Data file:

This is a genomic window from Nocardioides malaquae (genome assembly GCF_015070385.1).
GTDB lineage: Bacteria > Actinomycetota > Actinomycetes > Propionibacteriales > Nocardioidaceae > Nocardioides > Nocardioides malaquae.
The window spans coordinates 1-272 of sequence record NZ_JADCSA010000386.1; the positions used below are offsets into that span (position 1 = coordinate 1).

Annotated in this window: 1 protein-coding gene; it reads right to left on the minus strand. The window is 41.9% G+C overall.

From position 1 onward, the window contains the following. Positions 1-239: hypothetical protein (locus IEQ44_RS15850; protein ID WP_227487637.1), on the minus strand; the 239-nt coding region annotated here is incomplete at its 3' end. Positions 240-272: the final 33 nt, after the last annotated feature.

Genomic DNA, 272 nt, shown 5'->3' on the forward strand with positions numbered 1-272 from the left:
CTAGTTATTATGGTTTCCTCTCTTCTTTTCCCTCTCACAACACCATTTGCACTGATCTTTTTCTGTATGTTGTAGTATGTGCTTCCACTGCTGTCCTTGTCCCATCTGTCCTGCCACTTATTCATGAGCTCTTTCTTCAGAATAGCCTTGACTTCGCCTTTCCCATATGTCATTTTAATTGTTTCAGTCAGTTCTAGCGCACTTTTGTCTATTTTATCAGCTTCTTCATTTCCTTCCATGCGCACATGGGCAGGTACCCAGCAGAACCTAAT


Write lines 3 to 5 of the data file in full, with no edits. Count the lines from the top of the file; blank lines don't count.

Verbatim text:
The window spans coordinates 1-272 of sequence record NZ_JADCSA010000386.1; the positions used below are offsets into that span (position 1 = coordinate 1).

Annotated in this window: 1 protein-coding gene; it reads right to left on the minus strand. The window is 41.9% G+C overall.

From position 1 onward, the window contains the following. Positions 1-239: hypothetical protein (locus IEQ44_RS15850; protein ID WP_227487637.1), on the minus strand; the 239-nt coding region annotated here is incomplete at its 3' end. Positions 240-272: the final 33 nt, after the last annotated feature.